Structuralism: A New Way to Avoid Creation

Why do whale flippers, bat wings, crocodile claws, and human hands all have five digits? Why not three, four, six, or seven? Whoever attempts to explain biological origins needs to explain why this common pattern appears in very different animals and develops along completely different pathways. Biomedical chemist Michael Denton recently outlined why Darwinism fails to account for these facts and proposed an alternative.1 Does his new explanation fare any better?

The intelligent-design journal, Bio-Complexity, featured this latest work from Denton, who is probably most famous for his influential, evidence-based book, Evolution: A Theory in Crisis.1,2 His recent effort aims to replace molecules-to-man evolution with a different origins idea—but it's not creation.

Denton advocates "structuralism," which proposes that properties inherent in matter determine an organism's features. He described the opposing functionalist view, where outside factors are thought to shape organisms' features, as Darwinian and did not mince words in his incisive rebuttal:

In short, the grand fact of what appears to be a veritable universe of non-adaptive order [e.g., same digit counts in unrelated creatures] is the nemesis, the Achilles heel, of the whole functionalist tradition. Accept the reality of formal, non-functional patterns as one of the primary facts of biology, and Darwinism becomes a special theory explaining or attempting to explain adaptation, but nothing more.1

Therefore, according to Dr. Denton, biologists would do well to return to the structuralist view held by "pre-Darwin scientists."

Structuralism claims that "physics plays a significant role in the generation of organic form."1 Similar to the way that properties of elements determine crystal forms, classic structuralism holds that properties of matter—or the laws of nature themselves—determine certain biological attributes.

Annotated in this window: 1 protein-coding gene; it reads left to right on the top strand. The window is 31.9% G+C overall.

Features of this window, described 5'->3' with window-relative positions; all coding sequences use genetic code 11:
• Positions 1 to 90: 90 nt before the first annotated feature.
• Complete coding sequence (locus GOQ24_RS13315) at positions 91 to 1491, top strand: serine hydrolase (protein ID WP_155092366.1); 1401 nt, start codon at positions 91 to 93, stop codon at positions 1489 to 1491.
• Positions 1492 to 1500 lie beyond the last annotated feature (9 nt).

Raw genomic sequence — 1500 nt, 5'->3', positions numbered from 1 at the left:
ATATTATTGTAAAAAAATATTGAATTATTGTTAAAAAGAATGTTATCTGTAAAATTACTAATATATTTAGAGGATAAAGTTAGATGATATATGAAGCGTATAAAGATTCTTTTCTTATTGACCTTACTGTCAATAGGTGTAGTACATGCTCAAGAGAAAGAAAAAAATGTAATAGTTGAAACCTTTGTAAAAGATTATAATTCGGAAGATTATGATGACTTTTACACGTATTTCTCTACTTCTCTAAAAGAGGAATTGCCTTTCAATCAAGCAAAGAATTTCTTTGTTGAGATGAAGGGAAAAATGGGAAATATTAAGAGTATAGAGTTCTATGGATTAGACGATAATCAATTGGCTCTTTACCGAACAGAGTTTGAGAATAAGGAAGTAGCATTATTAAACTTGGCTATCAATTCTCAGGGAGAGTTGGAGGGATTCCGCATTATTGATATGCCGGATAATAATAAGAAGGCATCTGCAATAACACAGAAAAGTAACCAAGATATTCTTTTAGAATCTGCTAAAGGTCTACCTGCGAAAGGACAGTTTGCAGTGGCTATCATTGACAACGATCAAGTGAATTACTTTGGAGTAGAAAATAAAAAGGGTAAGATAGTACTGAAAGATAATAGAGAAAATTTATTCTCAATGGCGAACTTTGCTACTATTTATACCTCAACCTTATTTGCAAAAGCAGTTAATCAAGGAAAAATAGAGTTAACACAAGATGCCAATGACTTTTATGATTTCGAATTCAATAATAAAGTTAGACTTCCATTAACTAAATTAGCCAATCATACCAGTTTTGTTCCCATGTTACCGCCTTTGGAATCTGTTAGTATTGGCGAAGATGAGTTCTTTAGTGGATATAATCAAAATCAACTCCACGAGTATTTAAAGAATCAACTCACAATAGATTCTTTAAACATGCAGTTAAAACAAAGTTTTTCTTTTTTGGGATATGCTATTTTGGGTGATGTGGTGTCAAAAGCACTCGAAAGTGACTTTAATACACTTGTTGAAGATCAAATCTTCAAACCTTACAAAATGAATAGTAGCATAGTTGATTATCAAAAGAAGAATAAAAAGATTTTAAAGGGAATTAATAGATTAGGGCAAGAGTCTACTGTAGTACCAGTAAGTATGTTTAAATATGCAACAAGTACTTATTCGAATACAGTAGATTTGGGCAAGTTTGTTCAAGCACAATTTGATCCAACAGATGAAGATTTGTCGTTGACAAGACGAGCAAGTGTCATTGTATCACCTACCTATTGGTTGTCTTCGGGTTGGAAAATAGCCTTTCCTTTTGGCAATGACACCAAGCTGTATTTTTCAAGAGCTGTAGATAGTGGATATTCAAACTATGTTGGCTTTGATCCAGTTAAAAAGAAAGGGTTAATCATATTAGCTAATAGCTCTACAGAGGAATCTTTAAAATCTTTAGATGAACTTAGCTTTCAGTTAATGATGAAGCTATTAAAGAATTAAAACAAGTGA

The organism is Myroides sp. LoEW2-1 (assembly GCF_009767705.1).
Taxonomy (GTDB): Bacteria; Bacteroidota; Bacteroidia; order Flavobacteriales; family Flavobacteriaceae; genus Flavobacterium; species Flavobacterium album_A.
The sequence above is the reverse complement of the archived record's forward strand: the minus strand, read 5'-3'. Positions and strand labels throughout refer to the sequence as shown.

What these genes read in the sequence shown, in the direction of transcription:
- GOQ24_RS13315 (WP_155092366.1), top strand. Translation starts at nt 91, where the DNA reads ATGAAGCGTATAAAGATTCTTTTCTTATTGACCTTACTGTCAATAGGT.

Denton asserted, for example, that oily structures forming cell membranes "arise mainly from the self-organization of the membranes themselves." Similarly, he wrote, "the form of cells arises mainly from the self-organization of their constituents rather than by instruction from a detailed blueprint in the genome as functionalism/mechanism demands."1

Yet, though it stands in definite opposition to Darwinism, structuralism does not better explain life's patterns.

To begin, although lipids (i.e., fats, oils, waxes, etc.) bunch together because oil and water don't mix, this property alone has never produced a real cell membrane. Cell membranes are exquisitely crafted. The right amounts and kinds of lipids also require several membrane-specific proteins and glycoproteins that are functioning dynamically within specific arrangements.3 Elaborate cell membranes do not arise from simple oil in lab experiments, but they do always arise from pre-existing cell membranes.

So, after functionalism is ruled out, Denton's "self-organization" is not the only option left to explain cell membranes. In fact, if the information required to build new membranes comes from old membranes, then it does not come from Denton's physical laws at all. Creation should be on the table.

The same logic holds for whole cells. Even if the coded information required to build a new generation of cells may not be stored in DNA, then it is stored somewhere in the cell—information placed there by God, not by physics. Structuralism falls short.

Finally, nowhere in his paper did Denton deal with the information requirement for life. His crystal analogy fails in this regard, too. Crystals form orderly arrangements, but biological arrangements go far beyond mere order to information-rich organization where the order conforms to non-repeating, coded information instead of a simple, repetitive, crystalline algorithm.

In short, both functionalism and structuralism fail to explain biology. Each paradigm calls upon nature to do what it simply cannot do: write precise biological software and arrange biological hardware accordingly. And both paradigms exclude God.

Still, the "puzzle" remains—different creatures share the same number of digits that grow through very different developmental pathways. Whereas these observations defy both functionalism and structuralism, they could well be considered signatures of creation.

References

  1. Denton, M. 2013. The Types: A Persistent Structuralist Challenge to Darwinian Pan-Selectionism. Bio-Complexity. 2013 (3): 1-18.
  2. Denton, M. 1986. Evolution: A Theory in Crisis. Bethesda, MD: Adler & Adler.
  3. Tomkins, J. P. 2012. The Design and Complexity of the Cell. Dallas, TX: Institute for Creation Research, 23-24.

* Mr. Thomas is Science Writer at the Institute for Creation Research.

Article posted on September 18, 2013

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